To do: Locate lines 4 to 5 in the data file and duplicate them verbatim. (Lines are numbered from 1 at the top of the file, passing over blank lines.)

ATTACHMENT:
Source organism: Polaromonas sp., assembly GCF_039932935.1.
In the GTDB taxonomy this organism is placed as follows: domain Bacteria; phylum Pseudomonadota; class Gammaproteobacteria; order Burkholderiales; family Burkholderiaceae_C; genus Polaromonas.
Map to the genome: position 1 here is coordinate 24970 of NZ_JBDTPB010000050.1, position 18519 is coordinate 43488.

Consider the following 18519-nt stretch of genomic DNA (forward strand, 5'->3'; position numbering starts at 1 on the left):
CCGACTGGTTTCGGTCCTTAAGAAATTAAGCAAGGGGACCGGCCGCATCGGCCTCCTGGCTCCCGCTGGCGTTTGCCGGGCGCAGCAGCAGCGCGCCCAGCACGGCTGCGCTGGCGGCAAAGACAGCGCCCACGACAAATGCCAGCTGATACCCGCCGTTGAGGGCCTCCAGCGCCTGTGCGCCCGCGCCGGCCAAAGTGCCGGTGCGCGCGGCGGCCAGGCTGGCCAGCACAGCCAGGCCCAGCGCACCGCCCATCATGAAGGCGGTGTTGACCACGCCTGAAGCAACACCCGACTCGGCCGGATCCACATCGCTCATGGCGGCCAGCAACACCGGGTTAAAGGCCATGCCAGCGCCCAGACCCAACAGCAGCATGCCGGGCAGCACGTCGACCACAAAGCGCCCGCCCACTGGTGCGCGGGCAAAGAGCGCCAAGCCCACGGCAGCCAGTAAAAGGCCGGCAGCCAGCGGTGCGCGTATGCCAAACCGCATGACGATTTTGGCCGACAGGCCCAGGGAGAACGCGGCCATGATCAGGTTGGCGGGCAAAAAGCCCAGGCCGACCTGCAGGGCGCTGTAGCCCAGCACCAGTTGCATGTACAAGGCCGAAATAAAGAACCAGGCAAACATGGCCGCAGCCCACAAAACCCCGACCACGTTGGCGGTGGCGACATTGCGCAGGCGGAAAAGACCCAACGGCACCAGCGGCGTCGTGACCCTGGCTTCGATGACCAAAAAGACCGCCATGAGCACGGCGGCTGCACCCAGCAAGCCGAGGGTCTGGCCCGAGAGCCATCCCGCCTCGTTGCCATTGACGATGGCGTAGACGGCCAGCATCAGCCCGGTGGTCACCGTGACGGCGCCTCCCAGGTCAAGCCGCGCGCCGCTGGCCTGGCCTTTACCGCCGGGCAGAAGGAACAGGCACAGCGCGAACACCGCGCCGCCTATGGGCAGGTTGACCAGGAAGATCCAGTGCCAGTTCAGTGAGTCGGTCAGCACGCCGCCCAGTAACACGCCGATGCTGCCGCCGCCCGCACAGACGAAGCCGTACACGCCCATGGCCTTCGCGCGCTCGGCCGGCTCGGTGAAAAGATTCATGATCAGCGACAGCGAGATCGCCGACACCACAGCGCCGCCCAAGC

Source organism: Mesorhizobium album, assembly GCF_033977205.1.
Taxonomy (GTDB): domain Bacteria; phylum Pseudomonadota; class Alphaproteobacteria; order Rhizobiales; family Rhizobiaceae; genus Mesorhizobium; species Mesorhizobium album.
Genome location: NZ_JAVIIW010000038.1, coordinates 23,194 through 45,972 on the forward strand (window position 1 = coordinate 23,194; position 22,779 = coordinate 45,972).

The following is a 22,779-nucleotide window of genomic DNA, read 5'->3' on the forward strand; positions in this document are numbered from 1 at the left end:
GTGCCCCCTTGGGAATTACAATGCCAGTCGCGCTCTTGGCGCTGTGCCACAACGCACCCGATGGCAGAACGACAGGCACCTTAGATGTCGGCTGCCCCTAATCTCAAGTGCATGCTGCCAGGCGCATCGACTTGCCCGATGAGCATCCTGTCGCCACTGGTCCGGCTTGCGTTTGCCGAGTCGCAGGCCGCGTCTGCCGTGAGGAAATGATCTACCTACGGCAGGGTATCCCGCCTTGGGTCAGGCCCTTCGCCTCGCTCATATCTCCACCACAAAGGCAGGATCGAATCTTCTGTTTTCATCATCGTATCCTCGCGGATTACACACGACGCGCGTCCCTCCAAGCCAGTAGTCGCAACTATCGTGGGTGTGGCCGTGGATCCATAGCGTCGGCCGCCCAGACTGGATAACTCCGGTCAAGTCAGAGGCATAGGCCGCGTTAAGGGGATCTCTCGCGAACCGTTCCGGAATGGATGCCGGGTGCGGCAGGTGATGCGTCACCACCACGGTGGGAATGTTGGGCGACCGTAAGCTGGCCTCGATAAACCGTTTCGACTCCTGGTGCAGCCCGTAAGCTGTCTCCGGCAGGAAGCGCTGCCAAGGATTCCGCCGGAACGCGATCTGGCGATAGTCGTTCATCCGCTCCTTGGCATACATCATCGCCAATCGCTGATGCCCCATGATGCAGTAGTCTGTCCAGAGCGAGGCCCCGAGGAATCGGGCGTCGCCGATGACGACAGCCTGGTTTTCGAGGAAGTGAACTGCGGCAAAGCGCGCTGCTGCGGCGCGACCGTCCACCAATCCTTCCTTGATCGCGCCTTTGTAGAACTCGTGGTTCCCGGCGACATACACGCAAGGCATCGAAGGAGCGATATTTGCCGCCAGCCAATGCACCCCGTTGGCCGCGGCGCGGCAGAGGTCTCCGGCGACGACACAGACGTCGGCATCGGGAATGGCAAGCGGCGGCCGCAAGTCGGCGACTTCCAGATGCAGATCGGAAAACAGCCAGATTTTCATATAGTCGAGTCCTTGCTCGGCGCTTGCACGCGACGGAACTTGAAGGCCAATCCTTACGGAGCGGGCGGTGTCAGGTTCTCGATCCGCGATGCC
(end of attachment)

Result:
Consider the following 18519-nt stretch of genomic DNA (forward strand, 5'->3'; position numbering starts at 1 on the left):
CCGACTGGTTTCGGTCCTTAAGAAATTAAGCAAGGGGACCGGCCGCATCGGCCTCCTGGCTCCCGCTGGCGTTTGCCGGGCGCAGCAGCAGCGCGCCCAGCACGGCTGCGCTGGCGGCAAAGACAGCGCCCACGACAAATGCCAGCTGATACCCGCCGTTGAGGGCCTCCAGCGCCTGTGCGCCCGCGCCGGCCAAAGTGCCGGTGCGCGCGGCGGCCAGGCTGGCCAGCACAGCCAGGCCCAGCGCACCGCCCATCATGAAGGCGGTGTTGACCACGCCTGAAGCAACACCCGACTCGGCCGGATCCACATCGCTCATGGCGGCCAGCAACACCGGGTTAAAGGCCATGCCAGCGCCCAGACCCAACAGCAGCATGCCGGGCAGCACGTCGACCACAAAGCGCCCGCCCACTGGTGCGCGGGCAAAGAGCGCCAAGCCCACGGCAGCCAGTAAAAGGCCGGCAGCCAGCGGTGCGCGTATGCCAAACCGCATGACGATTTTGGCCGACAGGCCCAGGGAGAACGCGGCCATGATCAGGTTGGCGGGCAAAAAGCCCAGGCCGACCTGCAGGGCGCTGTAGCCCAGCACCAGTTGCATGTACAAGGCCGAAATAAAGAACCAGGCAAACATGGCCGCAGCCCACAAAACCCCGACCACGTTGGCGGTGGCGACATTGCGCAGGCGGAAAAGACCCAACGGCACCAGCGGCGTCGTGACCCTGGCTTCGATGACCAAAAAGACCGCCATGAGCACGGCGGCTGCACCCAGCAAGCCGAGGGTCTGGCCCGAGAGCCATCCCGCCTCGTTGCCATTGACGATGGCGTAGACGGCCAGCATCAGCCCGGTGGTCACCGTGACGGCGCCTCCCAGGTCAAGCCGCGCGCCGCTGGCCTGGCCTTTACCGCCGGGCAGAAGGAACAGGCACAGCGCGAACACCGCGCCGCCTATGGGCAGGTTGACCAGGAAGATCCAGTGCCAGTTCAGTGAGTCGGTCAGCACGCCGCCCAGTAACACGCCGATGCTGCCGCCGCCCGCACAGACGAAGCCGTACACGCCCATGGCCTTCGCGCGCTCGGCCGGCTCGGTGAAAAGATTCATGATCAGCGACAGCGAGATCGCCGACACCACAGCGCCGCCCAAGC